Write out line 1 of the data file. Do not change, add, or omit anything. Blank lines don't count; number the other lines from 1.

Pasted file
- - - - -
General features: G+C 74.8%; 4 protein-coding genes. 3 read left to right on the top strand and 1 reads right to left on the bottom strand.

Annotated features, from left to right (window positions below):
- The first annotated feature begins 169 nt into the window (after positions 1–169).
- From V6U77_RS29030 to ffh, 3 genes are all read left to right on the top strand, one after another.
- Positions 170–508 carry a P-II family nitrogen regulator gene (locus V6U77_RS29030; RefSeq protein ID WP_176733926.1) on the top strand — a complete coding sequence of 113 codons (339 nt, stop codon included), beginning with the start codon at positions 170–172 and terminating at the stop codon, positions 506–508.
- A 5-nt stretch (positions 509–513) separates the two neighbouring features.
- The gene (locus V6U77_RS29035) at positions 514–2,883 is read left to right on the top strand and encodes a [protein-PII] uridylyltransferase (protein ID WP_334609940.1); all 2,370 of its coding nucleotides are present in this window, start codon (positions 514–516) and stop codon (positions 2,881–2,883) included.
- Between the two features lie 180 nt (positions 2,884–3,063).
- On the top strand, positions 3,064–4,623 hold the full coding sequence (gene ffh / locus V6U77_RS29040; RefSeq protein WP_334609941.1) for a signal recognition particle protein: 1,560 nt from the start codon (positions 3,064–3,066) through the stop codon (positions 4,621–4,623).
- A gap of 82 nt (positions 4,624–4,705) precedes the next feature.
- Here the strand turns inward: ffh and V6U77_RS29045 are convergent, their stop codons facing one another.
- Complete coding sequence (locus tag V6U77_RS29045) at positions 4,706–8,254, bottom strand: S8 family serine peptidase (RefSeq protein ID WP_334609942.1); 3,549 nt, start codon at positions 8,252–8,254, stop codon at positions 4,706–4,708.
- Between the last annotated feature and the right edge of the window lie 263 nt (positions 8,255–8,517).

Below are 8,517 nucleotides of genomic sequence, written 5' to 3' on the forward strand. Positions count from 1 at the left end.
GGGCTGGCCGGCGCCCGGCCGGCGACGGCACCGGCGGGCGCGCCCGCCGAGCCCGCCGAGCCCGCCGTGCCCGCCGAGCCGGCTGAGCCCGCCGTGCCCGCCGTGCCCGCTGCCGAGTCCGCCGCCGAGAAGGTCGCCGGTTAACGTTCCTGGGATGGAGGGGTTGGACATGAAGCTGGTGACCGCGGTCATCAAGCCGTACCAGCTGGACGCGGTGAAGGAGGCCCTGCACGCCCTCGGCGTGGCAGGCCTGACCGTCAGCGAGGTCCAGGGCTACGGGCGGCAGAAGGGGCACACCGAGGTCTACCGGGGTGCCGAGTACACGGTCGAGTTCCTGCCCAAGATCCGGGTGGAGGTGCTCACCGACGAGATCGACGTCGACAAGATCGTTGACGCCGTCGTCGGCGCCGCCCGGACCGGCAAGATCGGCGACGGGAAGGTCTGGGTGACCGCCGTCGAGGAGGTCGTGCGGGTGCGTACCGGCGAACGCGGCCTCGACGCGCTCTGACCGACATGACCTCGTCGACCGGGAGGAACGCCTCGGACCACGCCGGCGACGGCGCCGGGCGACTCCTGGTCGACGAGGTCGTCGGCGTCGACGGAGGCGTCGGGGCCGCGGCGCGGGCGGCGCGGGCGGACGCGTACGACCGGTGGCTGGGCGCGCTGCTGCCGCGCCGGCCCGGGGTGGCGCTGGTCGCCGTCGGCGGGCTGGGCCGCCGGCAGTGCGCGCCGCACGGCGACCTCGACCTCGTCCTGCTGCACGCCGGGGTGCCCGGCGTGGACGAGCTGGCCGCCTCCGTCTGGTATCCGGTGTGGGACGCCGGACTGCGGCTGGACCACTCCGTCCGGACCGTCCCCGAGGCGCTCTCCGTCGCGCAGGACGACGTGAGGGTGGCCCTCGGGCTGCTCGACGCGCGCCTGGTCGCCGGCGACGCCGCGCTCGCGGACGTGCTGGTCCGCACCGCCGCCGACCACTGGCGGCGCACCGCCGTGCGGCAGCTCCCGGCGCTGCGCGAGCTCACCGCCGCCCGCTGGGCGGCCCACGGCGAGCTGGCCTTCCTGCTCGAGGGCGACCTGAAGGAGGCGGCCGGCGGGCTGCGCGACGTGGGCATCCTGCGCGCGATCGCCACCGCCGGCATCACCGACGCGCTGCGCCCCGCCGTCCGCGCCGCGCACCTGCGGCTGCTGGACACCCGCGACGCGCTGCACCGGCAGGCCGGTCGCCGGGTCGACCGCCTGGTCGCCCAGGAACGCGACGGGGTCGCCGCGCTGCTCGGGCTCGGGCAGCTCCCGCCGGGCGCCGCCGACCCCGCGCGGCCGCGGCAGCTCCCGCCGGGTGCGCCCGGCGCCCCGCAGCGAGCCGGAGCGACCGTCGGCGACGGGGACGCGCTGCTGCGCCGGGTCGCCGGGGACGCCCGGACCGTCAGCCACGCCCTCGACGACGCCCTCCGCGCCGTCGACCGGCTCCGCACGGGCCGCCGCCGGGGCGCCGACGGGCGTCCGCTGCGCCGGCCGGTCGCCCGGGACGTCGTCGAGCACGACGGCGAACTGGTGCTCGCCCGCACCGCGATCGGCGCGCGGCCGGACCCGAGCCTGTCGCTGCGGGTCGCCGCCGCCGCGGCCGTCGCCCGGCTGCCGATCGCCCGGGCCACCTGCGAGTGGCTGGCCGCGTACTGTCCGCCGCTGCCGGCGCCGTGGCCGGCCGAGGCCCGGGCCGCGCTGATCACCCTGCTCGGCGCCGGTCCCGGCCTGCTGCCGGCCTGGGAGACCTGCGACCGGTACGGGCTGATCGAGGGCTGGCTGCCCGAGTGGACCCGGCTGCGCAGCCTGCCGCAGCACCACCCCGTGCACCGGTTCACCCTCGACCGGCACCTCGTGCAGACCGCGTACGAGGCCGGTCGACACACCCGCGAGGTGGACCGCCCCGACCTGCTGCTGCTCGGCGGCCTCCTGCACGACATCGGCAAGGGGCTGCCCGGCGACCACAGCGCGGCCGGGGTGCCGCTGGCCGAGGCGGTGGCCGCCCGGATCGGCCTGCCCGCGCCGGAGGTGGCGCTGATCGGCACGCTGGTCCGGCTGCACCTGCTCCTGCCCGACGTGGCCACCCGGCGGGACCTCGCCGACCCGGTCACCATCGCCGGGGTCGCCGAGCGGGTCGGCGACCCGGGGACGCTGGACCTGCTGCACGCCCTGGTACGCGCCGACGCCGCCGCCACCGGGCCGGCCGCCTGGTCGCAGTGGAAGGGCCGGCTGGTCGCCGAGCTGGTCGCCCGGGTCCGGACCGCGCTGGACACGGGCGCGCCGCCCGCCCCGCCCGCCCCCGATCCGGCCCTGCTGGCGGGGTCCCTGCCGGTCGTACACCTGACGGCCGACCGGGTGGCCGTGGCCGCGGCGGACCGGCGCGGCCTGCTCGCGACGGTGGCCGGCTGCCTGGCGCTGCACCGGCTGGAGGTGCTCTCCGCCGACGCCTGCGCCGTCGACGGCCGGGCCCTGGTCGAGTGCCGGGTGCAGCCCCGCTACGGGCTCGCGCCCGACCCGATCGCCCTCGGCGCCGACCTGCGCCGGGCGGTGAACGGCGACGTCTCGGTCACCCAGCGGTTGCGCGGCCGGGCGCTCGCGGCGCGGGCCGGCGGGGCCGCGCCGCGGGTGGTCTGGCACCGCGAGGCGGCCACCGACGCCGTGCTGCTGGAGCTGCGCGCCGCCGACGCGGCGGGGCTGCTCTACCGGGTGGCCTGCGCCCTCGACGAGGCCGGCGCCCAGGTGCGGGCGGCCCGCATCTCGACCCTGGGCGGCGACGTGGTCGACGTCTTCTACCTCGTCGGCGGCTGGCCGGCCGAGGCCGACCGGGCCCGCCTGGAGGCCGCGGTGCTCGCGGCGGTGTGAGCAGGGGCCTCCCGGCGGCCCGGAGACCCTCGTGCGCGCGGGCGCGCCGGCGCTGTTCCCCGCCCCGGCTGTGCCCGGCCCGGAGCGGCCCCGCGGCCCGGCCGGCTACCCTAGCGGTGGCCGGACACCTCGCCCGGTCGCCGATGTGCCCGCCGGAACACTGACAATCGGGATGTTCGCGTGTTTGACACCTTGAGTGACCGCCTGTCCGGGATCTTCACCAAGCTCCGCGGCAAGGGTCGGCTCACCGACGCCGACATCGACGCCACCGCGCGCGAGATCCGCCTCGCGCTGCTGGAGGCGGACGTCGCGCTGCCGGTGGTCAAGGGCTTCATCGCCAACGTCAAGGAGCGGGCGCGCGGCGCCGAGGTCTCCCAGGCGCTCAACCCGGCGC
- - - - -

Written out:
General features: G+C 74.8%; 4 protein-coding genes. 3 read left to right on the top strand and 1 reads right to left on the bottom strand.